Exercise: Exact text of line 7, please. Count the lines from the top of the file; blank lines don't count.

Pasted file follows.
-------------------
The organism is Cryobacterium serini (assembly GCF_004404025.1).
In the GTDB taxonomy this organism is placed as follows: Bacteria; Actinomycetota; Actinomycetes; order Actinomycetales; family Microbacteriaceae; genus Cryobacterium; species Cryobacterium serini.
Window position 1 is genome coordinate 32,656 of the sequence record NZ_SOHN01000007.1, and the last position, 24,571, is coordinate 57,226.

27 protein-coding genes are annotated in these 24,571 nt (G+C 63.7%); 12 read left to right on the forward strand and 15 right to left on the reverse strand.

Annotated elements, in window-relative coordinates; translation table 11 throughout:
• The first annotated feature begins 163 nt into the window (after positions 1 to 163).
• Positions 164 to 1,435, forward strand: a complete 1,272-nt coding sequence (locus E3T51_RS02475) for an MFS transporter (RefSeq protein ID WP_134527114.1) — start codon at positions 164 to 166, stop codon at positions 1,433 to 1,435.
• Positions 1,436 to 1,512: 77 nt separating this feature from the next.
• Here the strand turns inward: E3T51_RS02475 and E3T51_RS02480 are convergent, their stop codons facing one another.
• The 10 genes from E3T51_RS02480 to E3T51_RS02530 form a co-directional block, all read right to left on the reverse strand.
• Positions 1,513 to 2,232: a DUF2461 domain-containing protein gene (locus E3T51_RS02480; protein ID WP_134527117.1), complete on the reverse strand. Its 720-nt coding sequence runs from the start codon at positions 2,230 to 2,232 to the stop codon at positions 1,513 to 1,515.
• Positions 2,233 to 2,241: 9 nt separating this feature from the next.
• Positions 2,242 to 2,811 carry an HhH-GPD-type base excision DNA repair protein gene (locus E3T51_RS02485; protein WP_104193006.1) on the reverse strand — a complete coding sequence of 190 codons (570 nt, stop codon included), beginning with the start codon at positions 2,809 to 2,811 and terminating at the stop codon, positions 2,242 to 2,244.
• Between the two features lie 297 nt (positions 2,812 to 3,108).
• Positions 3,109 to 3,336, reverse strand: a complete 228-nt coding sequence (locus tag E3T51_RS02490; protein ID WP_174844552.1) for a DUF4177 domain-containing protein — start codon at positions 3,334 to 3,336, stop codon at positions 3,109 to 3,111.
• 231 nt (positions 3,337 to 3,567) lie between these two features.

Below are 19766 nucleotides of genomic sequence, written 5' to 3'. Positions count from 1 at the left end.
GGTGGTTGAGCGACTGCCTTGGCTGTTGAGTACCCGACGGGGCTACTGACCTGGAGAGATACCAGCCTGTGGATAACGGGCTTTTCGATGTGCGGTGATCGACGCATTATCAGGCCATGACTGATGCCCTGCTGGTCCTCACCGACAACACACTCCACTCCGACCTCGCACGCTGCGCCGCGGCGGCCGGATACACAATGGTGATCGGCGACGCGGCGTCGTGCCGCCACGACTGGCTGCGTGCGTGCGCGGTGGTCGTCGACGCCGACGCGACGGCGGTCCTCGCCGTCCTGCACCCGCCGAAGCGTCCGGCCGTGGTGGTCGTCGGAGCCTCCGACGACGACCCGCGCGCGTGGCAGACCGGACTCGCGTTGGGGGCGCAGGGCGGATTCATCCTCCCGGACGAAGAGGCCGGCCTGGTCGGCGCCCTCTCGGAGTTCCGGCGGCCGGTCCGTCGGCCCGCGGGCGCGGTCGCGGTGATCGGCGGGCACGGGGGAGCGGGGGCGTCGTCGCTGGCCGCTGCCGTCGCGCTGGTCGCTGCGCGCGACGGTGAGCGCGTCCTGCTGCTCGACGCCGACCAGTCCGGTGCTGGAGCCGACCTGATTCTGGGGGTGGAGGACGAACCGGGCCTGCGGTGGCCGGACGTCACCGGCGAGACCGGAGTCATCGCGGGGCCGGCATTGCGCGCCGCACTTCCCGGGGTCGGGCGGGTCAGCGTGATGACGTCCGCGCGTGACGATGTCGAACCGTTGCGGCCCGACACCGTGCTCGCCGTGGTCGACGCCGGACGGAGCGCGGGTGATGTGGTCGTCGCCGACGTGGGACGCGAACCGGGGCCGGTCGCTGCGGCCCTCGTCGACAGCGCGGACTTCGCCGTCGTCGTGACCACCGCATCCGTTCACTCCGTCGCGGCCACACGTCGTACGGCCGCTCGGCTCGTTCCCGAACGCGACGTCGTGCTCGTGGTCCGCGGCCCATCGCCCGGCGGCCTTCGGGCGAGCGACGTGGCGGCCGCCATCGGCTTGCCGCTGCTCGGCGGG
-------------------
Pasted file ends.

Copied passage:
• Positions 164 to 1,435, forward strand: a complete 1,272-nt coding sequence (locus E3T51_RS02475) for an MFS transporter (RefSeq protein ID WP_134527114.1) — start codon at positions 164 to 166, stop codon at positions 1,433 to 1,435.